We left our car behind just next to the Dubai Museum at Al Fahidi Fort and got lost in the tangle of narrow lanes and heritage coral-hewn buildings of the Al Fahidi Historic District, some of the last in Dubai. Across the creek from the bustling Spice Souq and a quick walk from the Textile Souq, this area is surprisingly quiet and is incredibly atmospheric after dark. We took a traditional wooden boat (🎟️ 2 AED), “abra,” kitted out with a motor and a single bench seat in the middle to cross Dubai Creek in less than five minutes. From the water, surveying the city’s eye-catching architecture, from modern glass constructions to older structures made of coral and stone topped with barjeel, was easy. These wind towers provide a natural form of air conditioning.

We walked through Spice Souq, which was filled with mounds of aromatic cardamom, Iranian saffron, and solid menthol strips. Then, we went back to Al Fahidi to explore the quarter built in the early 1900s by merchants from the Persian town of Bastak, who settled in Dubai to take advantage of tax breaks granted by the sheik.

Next to the district is Al Seef, a lovely place to wander with the bustling waterfront tourist development. Life in this part of the Arabian Peninsula was nomadic for centuries, yo-yo-ing back and forth between the coast and the desert in time with the seasons, leaving nothing behind except indentations in the sand from goat-hair tents. The oldest building in Dubai was constructed in 1787, and most structures in the city’s historic districts are from the 20th century.

In the early 1900s, the Al Seef historical area was Dubai’s trading hub when the pearl diving industry was being developed. Stretching some 1.8km along Dubai Creek, the developers have divided the area into two distinct areas: one sharply contemporary, with buildings that resemble piled-up shipping containers, and the other with an Old Dubai neighborhood feel thanks to the rough-hewn facades, narrow alleyways, and faux wind towers.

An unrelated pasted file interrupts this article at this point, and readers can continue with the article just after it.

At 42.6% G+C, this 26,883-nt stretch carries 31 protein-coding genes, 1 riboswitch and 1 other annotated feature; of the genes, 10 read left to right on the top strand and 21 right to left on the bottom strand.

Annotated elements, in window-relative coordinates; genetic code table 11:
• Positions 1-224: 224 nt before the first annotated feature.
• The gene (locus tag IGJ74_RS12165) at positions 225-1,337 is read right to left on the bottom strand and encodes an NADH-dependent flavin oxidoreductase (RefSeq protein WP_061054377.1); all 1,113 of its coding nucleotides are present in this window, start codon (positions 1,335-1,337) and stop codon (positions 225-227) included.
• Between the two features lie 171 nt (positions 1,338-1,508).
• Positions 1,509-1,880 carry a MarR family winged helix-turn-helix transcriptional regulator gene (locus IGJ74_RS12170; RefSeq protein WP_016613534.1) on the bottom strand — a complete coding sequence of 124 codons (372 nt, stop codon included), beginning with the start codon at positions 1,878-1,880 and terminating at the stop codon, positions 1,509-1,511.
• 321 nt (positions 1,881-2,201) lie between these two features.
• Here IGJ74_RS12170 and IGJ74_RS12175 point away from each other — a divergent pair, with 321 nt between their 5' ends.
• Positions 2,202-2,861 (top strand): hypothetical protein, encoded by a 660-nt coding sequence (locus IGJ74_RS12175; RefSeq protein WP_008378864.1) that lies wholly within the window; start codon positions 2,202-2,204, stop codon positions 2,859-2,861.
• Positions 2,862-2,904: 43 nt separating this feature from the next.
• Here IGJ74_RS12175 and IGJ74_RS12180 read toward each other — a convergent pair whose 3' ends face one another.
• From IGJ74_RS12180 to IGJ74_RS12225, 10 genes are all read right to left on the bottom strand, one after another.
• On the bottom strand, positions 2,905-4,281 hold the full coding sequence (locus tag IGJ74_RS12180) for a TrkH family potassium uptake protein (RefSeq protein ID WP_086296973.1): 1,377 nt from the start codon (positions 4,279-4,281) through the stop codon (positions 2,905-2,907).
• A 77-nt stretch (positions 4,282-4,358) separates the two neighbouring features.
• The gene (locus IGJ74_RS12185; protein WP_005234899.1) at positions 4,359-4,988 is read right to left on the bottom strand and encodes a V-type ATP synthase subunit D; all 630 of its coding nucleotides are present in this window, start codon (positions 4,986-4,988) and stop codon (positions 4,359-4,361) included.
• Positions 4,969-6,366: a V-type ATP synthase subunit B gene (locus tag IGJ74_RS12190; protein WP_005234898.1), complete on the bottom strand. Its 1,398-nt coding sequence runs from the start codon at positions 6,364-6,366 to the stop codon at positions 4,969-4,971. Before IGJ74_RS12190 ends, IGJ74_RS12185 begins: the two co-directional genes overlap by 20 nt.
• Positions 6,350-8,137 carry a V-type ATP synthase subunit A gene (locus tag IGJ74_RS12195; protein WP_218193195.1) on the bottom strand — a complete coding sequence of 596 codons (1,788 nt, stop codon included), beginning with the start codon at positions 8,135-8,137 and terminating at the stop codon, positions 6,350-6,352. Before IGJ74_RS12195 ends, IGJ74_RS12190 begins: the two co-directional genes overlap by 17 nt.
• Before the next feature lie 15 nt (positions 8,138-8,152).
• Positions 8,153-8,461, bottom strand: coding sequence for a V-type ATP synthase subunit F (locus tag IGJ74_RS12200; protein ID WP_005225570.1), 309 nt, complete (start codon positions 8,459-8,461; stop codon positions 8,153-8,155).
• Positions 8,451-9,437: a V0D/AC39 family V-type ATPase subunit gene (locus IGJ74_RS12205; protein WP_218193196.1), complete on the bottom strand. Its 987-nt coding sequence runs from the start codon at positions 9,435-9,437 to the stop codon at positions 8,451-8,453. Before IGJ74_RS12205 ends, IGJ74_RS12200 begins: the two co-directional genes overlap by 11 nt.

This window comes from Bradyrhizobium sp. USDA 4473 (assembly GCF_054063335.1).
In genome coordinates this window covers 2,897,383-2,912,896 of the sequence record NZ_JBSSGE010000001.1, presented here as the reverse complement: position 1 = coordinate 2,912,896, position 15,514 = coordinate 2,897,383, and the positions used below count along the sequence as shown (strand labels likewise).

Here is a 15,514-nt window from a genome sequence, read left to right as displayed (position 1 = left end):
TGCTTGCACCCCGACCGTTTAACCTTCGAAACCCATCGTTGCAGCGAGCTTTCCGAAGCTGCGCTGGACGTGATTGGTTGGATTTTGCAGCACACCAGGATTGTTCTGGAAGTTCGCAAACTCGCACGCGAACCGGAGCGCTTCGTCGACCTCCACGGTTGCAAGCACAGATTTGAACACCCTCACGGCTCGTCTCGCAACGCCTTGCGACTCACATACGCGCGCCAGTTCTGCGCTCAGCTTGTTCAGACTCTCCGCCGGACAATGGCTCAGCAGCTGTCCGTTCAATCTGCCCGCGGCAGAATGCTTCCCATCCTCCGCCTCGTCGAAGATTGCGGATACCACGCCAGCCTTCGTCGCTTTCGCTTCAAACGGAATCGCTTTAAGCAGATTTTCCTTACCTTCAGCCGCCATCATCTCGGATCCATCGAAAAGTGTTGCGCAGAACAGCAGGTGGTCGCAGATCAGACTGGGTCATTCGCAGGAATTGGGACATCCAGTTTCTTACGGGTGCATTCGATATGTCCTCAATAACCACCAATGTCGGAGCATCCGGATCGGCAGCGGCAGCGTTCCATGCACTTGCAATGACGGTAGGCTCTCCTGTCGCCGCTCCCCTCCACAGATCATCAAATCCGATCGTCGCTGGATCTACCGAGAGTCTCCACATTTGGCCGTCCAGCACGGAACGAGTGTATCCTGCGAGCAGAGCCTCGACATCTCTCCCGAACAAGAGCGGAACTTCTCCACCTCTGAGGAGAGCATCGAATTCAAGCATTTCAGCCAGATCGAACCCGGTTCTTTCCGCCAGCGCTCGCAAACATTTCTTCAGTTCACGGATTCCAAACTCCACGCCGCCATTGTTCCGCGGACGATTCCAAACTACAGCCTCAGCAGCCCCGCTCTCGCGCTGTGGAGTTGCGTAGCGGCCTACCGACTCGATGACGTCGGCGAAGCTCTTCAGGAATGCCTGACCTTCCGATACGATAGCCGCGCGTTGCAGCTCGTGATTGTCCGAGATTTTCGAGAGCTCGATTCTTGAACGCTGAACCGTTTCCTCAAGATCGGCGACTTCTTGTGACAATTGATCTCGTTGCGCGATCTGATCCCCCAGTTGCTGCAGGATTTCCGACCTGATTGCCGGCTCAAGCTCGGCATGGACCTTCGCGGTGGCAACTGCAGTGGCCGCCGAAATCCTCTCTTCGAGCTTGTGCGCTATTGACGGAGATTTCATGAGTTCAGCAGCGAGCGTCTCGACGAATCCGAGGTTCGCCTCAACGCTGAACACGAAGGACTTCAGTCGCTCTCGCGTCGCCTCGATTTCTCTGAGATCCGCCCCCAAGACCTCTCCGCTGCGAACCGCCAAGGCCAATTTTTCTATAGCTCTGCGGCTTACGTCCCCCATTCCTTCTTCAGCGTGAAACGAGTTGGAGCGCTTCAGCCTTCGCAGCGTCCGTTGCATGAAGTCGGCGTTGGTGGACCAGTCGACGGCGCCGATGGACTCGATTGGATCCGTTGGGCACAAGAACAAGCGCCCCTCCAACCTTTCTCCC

Nightlife in Dubai
In the evening, we went to the Irish pub McGettigan’s JBR (Magners Cider 52 AED) and then to the famous nightclub Club 7 (no entrance, San Miguel Beer Tower 245 AED, San Miguel Pitcher 135 AED, San Miguel Glass 55 AED).

Nightlife in Dubai can be very expensive, especially if you are a single guy. Indeed, most high-end clubs will force men to book a table, with minimum spending between 1500 AED and 3000 AED. In the best nightlife venues, you can expect to pay 45-55 AED for a beer, 60-80 AED for a cocktail, and 1200 AED for a cheap liquor bottle. If you go partying in Deira or Bur Dubai, the prices will often be lower (about 30% less). Another good way to save money is to check for happy hours. Almost every bar has some, usually between 4 PM and 8 PM. Typically, you will get a buy 1 get 1 promo on selected drinks.

If you want friendly bars in Dubai where you can meet new people, these are recommended:
– Lock Stock and Barrel – Best on Tuesday for their busy ladies’ night. (2 branches)
– The Stables – Equestrian-themed British pub
– Rodeo Drive – Vintage restaurant and bar with live music and authentic American food
– Double Decker – British pub with outdoor garden
– McGettigan’s – Irish pub, part of an international chain with 5 different locations in Dubai